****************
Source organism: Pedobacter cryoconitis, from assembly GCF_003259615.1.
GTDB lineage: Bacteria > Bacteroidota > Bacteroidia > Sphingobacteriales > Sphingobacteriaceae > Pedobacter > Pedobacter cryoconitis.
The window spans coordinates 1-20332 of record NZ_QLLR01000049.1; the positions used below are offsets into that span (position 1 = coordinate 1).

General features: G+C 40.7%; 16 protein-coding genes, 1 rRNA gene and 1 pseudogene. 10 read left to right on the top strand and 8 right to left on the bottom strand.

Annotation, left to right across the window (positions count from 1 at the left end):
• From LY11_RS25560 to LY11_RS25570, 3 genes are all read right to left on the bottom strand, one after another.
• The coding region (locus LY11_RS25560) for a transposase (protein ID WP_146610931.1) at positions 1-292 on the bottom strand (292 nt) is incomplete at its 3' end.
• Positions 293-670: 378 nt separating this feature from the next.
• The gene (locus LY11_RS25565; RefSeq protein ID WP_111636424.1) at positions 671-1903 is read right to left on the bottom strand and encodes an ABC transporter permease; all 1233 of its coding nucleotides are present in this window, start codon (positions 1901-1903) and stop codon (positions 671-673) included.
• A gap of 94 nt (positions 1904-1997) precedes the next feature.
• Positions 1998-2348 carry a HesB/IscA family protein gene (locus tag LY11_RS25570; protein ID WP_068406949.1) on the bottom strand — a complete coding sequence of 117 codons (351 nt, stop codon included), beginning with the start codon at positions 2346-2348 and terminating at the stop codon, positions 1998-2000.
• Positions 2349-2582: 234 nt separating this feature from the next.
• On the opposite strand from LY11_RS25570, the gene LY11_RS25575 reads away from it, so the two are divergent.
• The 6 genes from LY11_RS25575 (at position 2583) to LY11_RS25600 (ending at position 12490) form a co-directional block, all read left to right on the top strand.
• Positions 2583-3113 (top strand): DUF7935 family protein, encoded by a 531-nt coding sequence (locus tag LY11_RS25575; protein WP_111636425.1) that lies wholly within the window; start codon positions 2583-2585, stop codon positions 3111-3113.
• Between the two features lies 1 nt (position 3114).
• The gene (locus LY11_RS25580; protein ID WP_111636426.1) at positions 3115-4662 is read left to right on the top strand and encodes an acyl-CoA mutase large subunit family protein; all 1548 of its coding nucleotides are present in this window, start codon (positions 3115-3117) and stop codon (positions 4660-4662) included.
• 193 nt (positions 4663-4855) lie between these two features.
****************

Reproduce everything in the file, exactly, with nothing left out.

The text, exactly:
Source organism: Pedobacter cryoconitis, from assembly GCF_003259615.1.
GTDB lineage: Bacteria > Bacteroidota > Bacteroidia > Sphingobacteriales > Sphingobacteriaceae > Pedobacter > Pedobacter cryoconitis.
The window spans coordinates 1-20332 of record NZ_QLLR01000049.1; the positions used below are offsets into that span (position 1 = coordinate 1).

General features: G+C 40.7%; 16 protein-coding genes, 1 rRNA gene and 1 pseudogene. 10 read left to right on the top strand and 8 right to left on the bottom strand.

Annotation, left to right across the window (positions count from 1 at the left end):
• From LY11_RS25560 to LY11_RS25570, 3 genes are all read right to left on the bottom strand, one after another.
• The coding region (locus LY11_RS25560) for a transposase (protein ID WP_146610931.1) at positions 1-292 on the bottom strand (292 nt) is incomplete at its 3' end.
• Positions 293-670: 378 nt separating this feature from the next.
• The gene (locus LY11_RS25565; RefSeq protein ID WP_111636424.1) at positions 671-1903 is read right to left on the bottom strand and encodes an ABC transporter permease; all 1233 of its coding nucleotides are present in this window, start codon (positions 1901-1903) and stop codon (positions 671-673) included.
• A gap of 94 nt (positions 1904-1997) precedes the next feature.
• Positions 1998-2348 carry a HesB/IscA family protein gene (locus tag LY11_RS25570; protein ID WP_068406949.1) on the bottom strand — a complete coding sequence of 117 codons (351 nt, stop codon included), beginning with the start codon at positions 2346-2348 and terminating at the stop codon, positions 1998-2000.
• Positions 2349-2582: 234 nt separating this feature from the next.
• On the opposite strand from LY11_RS25570, the gene LY11_RS25575 reads away from it, so the two are divergent.
• The 6 genes from LY11_RS25575 (at position 2583) to LY11_RS25600 (ending at position 12490) form a co-directional block, all read left to right on the top strand.
• Positions 2583-3113 (top strand): DUF7935 family protein, encoded by a 531-nt coding sequence (locus tag LY11_RS25575; protein WP_111636425.1) that lies wholly within the window; start codon positions 2583-2585, stop codon positions 3111-3113.
• Between the two features lies 1 nt (position 3114).
• The gene (locus LY11_RS25580; protein ID WP_111636426.1) at positions 3115-4662 is read left to right on the top strand and encodes an acyl-CoA mutase large subunit family protein; all 1548 of its coding nucleotides are present in this window, start codon (positions 3115-3117) and stop codon (positions 4660-4662) included.
• 193 nt (positions 4663-4855) lie between these two features.